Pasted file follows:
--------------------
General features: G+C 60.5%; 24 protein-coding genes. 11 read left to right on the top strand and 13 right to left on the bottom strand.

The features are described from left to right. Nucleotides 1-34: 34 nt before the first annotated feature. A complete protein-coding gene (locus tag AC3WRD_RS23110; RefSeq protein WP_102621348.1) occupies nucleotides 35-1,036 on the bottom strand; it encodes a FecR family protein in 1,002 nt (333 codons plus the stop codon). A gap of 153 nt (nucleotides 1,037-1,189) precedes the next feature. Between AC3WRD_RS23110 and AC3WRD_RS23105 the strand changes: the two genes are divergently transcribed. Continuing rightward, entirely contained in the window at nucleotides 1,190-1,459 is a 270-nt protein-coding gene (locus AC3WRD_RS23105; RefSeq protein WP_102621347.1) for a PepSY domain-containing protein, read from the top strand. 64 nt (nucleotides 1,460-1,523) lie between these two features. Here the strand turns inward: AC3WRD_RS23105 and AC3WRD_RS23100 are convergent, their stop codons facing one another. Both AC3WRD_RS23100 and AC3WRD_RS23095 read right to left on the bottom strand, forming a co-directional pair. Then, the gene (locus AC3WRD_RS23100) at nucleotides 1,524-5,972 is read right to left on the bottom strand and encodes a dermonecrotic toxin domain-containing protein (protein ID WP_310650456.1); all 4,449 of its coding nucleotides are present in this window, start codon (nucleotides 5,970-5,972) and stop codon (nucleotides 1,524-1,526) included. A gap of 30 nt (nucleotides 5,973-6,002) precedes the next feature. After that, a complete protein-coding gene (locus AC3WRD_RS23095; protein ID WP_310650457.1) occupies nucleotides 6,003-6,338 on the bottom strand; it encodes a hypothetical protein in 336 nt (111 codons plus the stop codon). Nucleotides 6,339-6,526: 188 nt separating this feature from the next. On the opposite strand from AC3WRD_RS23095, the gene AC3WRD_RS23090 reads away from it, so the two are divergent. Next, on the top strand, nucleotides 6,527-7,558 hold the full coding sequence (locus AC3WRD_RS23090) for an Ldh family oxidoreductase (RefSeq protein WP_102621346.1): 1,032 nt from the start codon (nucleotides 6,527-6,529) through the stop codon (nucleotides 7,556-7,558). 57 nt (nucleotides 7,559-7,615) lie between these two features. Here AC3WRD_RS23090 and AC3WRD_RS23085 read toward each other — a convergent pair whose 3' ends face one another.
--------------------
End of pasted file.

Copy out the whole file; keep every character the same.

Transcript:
General features: G+C 60.5%; 24 protein-coding genes. 11 read left to right on the top strand and 13 right to left on the bottom strand.

The features are described from left to right. Nucleotides 1-34: 34 nt before the first annotated feature. A complete protein-coding gene (locus tag AC3WRD_RS23110; RefSeq protein WP_102621348.1) occupies nucleotides 35-1,036 on the bottom strand; it encodes a FecR family protein in 1,002 nt (333 codons plus the stop codon). A gap of 153 nt (nucleotides 1,037-1,189) precedes the next feature. Between AC3WRD_RS23110 and AC3WRD_RS23105 the strand changes: the two genes are divergently transcribed. Continuing rightward, entirely contained in the window at nucleotides 1,190-1,459 is a 270-nt protein-coding gene (locus AC3WRD_RS23105; RefSeq protein WP_102621347.1) for a PepSY domain-containing protein, read from the top strand. 64 nt (nucleotides 1,460-1,523) lie between these two features. Here the strand turns inward: AC3WRD_RS23105 and AC3WRD_RS23100 are convergent, their stop codons facing one another. Both AC3WRD_RS23100 and AC3WRD_RS23095 read right to left on the bottom strand, forming a co-directional pair. Then, the gene (locus AC3WRD_RS23100) at nucleotides 1,524-5,972 is read right to left on the bottom strand and encodes a dermonecrotic toxin domain-containing protein (protein ID WP_310650456.1); all 4,449 of its coding nucleotides are present in this window, start codon (nucleotides 5,970-5,972) and stop codon (nucleotides 1,524-1,526) included. A gap of 30 nt (nucleotides 5,973-6,002) precedes the next feature. After that, a complete protein-coding gene (locus AC3WRD_RS23095; protein ID WP_310650457.1) occupies nucleotides 6,003-6,338 on the bottom strand; it encodes a hypothetical protein in 336 nt (111 codons plus the stop codon). Nucleotides 6,339-6,526: 188 nt separating this feature from the next. On the opposite strand from AC3WRD_RS23095, the gene AC3WRD_RS23090 reads away from it, so the two are divergent. Next, on the top strand, nucleotides 6,527-7,558 hold the full coding sequence (locus AC3WRD_RS23090) for an Ldh family oxidoreductase (RefSeq protein WP_102621346.1): 1,032 nt from the start codon (nucleotides 6,527-6,529) through the stop codon (nucleotides 7,556-7,558). 57 nt (nucleotides 7,559-7,615) lie between these two features. Here AC3WRD_RS23090 and AC3WRD_RS23085 read toward each other — a convergent pair whose 3' ends face one another.